Liked by 1 person

  2. I wonder if a bulk of the democratic voters are like my husband, not really paying much attention to the media (or coming into any contact at all with berniebros) and voting for the person who is most obviously qualified (and also not crazy). If you take away gender, it’s an easy decision.

    (Disclaimer: #2 on the blog is still in favor of Sanders because his policy positions slightly better align with hers, but will also be happy with Clinton.)

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    • And perhaps in the general, this will turn into Republicans for Clinton! (Probably not…but in the current field there is very clearly one person who is most qualified….)

      Liked by 1 person

  3. second note: I was wondering why the headlines this morning didn’t include SANDERS WINS MISSOURI…. and I see it’s because they haven’t called MO yet and with the 99%+ of precincts in, Clinton is slightly ahead.

    So yeah, the supreme court is much more newsworthy.

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  4. HA-haha!!! Thanks for all of your comments–out for a cut & color today.

    I think Undine may well be right: better Clinton be ignored or overlooked so long as she wins. But, it’s still disconcerting to see zero recognition of last night’s historic developments in the news today. (Part of this may be Freud’s pleasure principle at work–so many were cheering for Clinton’s losses that they don’t really want to talk about or acknowledge her wins. But part may also be the undertow against seeing women as legitimate revolutionaries that Susan mentions.)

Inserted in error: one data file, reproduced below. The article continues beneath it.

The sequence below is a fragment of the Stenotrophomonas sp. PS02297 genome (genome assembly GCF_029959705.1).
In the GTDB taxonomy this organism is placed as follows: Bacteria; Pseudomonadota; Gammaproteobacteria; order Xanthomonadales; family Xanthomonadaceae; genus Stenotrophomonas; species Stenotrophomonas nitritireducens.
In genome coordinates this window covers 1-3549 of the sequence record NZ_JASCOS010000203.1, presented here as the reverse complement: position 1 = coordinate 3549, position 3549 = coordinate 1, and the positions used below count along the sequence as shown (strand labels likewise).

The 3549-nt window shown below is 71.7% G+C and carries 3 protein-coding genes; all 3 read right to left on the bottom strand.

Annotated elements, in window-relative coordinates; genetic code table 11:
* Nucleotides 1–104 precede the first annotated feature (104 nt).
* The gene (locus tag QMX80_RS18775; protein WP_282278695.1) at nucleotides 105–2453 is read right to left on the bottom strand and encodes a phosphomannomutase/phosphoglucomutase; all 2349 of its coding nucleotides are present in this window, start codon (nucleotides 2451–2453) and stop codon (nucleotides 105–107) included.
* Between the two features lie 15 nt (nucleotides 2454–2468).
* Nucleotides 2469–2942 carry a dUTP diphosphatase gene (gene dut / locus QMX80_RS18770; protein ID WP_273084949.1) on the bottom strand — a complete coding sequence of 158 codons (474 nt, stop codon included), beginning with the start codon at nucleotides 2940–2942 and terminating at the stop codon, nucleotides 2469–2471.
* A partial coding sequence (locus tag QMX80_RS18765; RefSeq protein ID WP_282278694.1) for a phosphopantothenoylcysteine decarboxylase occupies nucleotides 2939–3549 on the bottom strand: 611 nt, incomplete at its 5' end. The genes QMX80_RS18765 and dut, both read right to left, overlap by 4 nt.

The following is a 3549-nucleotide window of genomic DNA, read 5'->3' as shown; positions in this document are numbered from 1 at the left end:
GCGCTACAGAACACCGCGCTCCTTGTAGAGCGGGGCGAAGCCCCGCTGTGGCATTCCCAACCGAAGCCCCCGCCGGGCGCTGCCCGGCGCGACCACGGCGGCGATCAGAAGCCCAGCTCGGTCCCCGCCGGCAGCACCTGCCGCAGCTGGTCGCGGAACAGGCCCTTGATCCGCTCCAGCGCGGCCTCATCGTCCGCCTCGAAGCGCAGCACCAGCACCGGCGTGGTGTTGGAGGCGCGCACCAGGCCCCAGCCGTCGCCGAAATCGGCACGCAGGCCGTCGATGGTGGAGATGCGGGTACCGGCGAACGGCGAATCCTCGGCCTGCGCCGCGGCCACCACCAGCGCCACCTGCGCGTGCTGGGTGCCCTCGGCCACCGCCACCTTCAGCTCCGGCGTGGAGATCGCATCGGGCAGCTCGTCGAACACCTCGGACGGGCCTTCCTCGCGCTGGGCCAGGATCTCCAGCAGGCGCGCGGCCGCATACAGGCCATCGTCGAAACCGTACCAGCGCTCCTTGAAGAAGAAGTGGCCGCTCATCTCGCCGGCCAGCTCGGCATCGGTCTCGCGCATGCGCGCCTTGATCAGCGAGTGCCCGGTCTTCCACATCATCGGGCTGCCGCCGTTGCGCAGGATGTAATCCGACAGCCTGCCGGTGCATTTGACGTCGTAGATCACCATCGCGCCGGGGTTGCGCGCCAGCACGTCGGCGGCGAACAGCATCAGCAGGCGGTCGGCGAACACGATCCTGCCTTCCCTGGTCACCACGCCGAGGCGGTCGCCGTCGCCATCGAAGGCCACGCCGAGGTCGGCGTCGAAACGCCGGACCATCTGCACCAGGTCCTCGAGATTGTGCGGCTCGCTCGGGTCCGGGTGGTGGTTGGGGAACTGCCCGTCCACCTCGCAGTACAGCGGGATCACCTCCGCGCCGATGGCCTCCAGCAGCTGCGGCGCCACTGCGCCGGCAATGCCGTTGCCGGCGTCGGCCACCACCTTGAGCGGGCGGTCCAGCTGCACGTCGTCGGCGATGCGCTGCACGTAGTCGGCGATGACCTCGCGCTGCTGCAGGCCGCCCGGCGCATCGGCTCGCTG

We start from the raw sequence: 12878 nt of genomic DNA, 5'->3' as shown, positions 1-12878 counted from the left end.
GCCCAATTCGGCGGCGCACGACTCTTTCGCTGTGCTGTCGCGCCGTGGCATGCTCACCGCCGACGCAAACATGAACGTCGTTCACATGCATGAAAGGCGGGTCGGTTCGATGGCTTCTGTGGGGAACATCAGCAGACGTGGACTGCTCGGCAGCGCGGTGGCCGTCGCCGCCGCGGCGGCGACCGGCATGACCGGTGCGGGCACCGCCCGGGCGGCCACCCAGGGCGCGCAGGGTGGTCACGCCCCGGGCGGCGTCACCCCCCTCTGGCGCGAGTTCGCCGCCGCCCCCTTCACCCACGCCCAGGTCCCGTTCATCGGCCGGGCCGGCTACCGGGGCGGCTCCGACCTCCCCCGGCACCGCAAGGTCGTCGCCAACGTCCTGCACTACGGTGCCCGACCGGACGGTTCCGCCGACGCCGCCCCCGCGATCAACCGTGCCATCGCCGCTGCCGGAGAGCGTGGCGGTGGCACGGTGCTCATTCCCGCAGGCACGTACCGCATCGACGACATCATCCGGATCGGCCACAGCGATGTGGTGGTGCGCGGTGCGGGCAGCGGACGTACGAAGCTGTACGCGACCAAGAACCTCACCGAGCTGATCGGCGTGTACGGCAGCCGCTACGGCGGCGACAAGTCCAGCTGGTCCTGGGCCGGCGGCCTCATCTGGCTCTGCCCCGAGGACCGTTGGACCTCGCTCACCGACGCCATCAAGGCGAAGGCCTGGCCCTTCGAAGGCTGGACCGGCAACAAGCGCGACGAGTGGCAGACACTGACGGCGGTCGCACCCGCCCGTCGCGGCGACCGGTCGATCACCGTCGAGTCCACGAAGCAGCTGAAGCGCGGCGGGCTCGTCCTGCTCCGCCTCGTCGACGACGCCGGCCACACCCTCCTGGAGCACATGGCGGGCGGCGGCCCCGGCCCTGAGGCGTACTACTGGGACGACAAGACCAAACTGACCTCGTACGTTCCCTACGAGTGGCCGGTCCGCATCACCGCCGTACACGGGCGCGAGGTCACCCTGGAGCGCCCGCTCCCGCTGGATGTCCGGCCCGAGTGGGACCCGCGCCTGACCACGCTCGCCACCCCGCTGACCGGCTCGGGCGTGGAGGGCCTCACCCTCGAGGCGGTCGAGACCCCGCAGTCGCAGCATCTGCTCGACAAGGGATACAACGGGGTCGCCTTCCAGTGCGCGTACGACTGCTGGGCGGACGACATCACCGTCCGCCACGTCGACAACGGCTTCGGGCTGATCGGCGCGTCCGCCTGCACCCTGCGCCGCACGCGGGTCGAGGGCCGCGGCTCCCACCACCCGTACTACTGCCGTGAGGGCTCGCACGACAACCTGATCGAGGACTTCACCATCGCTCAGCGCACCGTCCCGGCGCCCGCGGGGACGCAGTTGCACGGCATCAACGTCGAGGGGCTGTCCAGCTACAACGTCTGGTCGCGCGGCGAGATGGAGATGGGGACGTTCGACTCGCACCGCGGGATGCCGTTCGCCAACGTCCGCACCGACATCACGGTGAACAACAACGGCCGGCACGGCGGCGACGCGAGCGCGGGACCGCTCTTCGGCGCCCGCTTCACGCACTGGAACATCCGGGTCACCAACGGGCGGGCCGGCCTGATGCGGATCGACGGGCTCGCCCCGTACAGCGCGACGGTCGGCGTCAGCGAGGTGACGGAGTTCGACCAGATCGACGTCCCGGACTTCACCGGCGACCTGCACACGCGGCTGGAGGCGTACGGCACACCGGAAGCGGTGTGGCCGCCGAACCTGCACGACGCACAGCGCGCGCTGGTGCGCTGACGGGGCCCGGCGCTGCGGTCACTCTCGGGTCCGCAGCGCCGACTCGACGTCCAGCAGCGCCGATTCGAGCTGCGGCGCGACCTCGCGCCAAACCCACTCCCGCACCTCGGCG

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  5. My recollection is that there was lots of such “Hillary as first woman!” stuff in 2008, and what might be happening this time is that it feels like we’ve already had the conversation, even if we didn’t get the result.

    I, of course, am seeing a lot of anger about “the establishment” thwarting the will of working Americans and nominating Clinton, where establishment here presumably means “African-Americans in the rural south.” Calm down, Bernie people!

    Liked by 2 people

    • HAhaha! Yes, “the establishment” is controlling all voters in Florida, North Carolina, Ohio, and Illinois somehow. I guess that’s better–marginally?–than lecturing voters who are people of color that they don’t understand what’s best for them. (But it’s pretty tinfoil-y, no?)

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      • This is where the loony left and the loony right meet: conspiracyland!

        Jill Stein & the more extreme BernieBros are peddling birther-style conspiracies.

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  6. It’s a testament to her trailblazing that this didn’t make a headline. About a decade or so ago, in the ncaa championship basketball game there was an all white team coached by a black man vs an all black team coached by a white man. The teams were racially mixed but with substitutions and there were times when the races playing were as white coached by black vs black coached by white. The fact that this wasn’t and isn’t a story is amazing when considering where we’ve come from. Society is mucked up still but at least what we present is getting better. I’m sure 99% of republicans would vote for Condoleezza rice in heartbeat over their current choices and would only later realize they voted for a woman whose black. Probably would hire their buddy before her if they could in private. Its still a racist sexist society, but the mindset of possibilities is progressing.